ScienceScope

Science  23 Mar 2001:
Vol. 291, Issue 5512, pp. 2291
  1. Role Reversal

    Maybe science is bipartisan after all. Last week the Republican and Democratic leaders of the House Science Committee made an unexpected departure from politics as usual on a front-page environmental issue.

    During a hearing on climate change science, panel chair Representative Sherwood Boehlert (R-NY) took fellow Republican George W. Bush to task for a “misguided and unjustified” decision to drop a campaign promise to regulate emissions of carbon dioxide and other greenhouse gases. “I wish the Administration would have waited to hear from experts” before reversing course, Boehlert said.

    But the president's reversal won support from an equally surprising source, Democrat Representative Ralph Hall. A Texan with close ties to the Bush family, Hall said he was skeptical of the global warming threat and pleased that Bush had “clarified his position.”

    What to make of the exchange? Joked one House aide, “[The panel] is either boldly independent—or just confused.”

  2. Energetic Defense

    California legislators have pulled a new and heavily publicized state research initiative off the chopping block after pleas from the governor and university scientists.

    Last week a state budget panel restored $75 million that Governor Gray Davis (D) has requested for the three California Institutes for Science and Innovation, 2 days after removing the money to bolster an emergency fund to deal with the energy crisis. The new institutes (Science, 15 December 2000, p. 2052), which involve scientists at seven University of California (UC) campuses, cover biotechnology and quantitative biomedical research, nanosystems, and information technology and telecommunications. But legislators failed to restore a $33 million request from the governor to create a fourth institute that would apply information technology to critical societal problems.

    “We hope that they will continue to fund this investment,” says UC administrator Susanne Huttner, noting that the money must still survive votes later this spring. With the return this week of rolling blackouts, however, it's not clear whether legislators will continue to see the light.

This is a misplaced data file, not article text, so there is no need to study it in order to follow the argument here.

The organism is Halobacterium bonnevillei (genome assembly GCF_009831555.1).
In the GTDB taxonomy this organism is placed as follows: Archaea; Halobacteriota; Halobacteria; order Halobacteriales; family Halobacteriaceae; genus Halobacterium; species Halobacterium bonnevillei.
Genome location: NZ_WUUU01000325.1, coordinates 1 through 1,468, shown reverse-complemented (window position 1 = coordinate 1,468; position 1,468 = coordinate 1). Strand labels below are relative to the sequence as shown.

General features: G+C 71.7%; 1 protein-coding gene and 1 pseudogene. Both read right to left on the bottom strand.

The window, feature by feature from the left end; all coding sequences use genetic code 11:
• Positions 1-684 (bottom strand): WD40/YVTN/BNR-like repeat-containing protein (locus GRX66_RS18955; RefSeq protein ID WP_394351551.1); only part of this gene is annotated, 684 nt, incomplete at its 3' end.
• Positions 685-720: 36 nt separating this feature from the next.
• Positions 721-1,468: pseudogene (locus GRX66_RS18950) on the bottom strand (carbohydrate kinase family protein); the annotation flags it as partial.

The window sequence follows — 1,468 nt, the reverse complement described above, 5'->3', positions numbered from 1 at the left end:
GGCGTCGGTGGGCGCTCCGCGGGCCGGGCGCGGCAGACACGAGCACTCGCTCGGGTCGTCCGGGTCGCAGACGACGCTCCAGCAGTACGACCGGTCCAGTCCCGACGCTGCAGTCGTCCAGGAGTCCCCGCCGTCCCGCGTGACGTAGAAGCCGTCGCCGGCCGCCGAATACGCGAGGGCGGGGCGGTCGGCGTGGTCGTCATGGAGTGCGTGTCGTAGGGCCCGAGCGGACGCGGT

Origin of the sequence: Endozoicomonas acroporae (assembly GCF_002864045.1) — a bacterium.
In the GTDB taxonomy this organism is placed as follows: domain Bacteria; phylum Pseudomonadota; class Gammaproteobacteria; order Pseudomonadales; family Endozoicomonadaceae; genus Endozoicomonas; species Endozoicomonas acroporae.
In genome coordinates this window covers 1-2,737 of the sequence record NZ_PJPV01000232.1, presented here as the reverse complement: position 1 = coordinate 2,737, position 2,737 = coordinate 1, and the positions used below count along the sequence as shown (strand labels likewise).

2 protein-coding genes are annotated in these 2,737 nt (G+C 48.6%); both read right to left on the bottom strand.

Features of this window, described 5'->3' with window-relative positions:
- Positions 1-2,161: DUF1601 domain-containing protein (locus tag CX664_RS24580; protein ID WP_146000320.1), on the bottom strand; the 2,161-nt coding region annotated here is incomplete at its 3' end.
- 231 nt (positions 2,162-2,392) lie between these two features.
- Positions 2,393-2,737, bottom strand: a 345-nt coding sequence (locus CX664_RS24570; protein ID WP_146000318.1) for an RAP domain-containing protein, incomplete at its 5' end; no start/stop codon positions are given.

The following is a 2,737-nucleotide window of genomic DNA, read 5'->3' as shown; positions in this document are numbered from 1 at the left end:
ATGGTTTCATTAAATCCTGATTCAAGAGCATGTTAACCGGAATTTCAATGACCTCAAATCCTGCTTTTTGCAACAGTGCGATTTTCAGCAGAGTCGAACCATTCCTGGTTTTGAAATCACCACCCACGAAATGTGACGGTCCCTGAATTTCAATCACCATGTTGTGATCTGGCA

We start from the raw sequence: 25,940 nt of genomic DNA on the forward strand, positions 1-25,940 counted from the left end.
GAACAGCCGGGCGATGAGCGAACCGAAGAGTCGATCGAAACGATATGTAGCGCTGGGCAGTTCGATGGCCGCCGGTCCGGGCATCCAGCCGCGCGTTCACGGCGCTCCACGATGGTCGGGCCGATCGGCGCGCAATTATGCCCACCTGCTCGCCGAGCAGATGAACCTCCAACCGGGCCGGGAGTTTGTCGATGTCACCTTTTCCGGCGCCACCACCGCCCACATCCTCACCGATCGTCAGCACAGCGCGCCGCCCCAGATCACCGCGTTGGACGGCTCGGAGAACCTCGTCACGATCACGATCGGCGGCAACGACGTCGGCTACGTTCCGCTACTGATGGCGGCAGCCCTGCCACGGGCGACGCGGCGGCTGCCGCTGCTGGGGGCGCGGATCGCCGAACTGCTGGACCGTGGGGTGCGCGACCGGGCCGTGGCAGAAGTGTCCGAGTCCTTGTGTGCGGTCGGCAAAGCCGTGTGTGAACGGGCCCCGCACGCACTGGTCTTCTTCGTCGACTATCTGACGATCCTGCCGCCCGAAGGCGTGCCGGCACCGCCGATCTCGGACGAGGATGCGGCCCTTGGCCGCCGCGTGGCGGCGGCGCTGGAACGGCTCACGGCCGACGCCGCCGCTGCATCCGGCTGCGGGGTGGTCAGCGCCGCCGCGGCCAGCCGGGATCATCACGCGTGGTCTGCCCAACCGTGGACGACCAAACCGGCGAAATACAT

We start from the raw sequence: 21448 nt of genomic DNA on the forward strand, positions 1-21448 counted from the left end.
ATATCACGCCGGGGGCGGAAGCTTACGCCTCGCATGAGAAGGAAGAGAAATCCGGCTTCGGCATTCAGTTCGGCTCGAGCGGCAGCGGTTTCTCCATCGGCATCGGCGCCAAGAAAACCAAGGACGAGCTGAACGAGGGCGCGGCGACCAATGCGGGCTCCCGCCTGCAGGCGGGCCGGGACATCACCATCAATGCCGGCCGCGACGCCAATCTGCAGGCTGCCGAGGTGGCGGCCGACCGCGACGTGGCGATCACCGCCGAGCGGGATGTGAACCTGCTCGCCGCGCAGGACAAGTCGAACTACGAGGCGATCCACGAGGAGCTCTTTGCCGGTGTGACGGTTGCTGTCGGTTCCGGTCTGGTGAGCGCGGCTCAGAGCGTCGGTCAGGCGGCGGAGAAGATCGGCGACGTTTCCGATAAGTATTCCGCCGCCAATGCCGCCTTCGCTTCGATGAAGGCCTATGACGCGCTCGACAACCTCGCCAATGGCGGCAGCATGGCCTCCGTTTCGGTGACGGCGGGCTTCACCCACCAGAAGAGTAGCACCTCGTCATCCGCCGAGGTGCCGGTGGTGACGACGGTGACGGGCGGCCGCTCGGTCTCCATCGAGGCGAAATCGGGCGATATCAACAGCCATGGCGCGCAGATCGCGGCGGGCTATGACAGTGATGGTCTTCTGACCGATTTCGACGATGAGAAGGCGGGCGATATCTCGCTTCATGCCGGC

3. Bright Idea

    CREDIT: M. BALTER

    The French government may be rethinking plans to privatize a new materials research center after protests shut down two related devices for nearly a week. The scientists are unhappy with plans to operate as a private nonprofit the $172 million SOLEIL synchrotron (Science, 15 September 2000, p. 1859), which was also the subject of protests last year (above). The structure makes it easier for other nations to participate, but French scientists worry that it will make it harder for them to win jobs at government research centers. To make their point, nearly 100 scientists last week pulled the plugs on two machines, known as SUPER-ACCO and DCI. They also petitioned CNRS, France's basic research agency, to make SOLEIL a “mixed research unit” that can employ public- sector scientists.

    The CNRS appears to be warming to the idea, says protester Pierre Lebasque of LURE, an x-ray lab in Saclay. One compromise would create a public research unit alongside a private management group, he says. Officials have time to mull: SOLEIL won't open until 2005.

  4. No Comment

    In a rare public dispute, the National Science Board last week thwarted an attempt by its chair, Eamon Kelly, to chide the Bush Administration for neglecting the physical sciences in its 2002 budget proposal (Science, 9 March, p. 1882).

    It wasn't the content that bothered the board, a presidentially appointed body that oversees the National Science Foundation (NSF). “It's a good statement, and inoffensive,” said M.R.C. Greenwood, chancellor of the University of California, Santa Cruz, about a position paper that many board members saw for the first time at the meeting. But Greenwood and others argued that it would be better to wait at least until details of Bush's budget are released in early April. And some thought the less said, the better. “How often do we want to make such statements?” wondered Cornell University administrator Robert Richardson.

    Kelly implored the board “to add one more voice to the chorus” calling for larger budgets for NSF and other agencies. But Greenwood counseled that “voices raised on our behalf are more effective.” In the end, the board deferred action until its May meeting.

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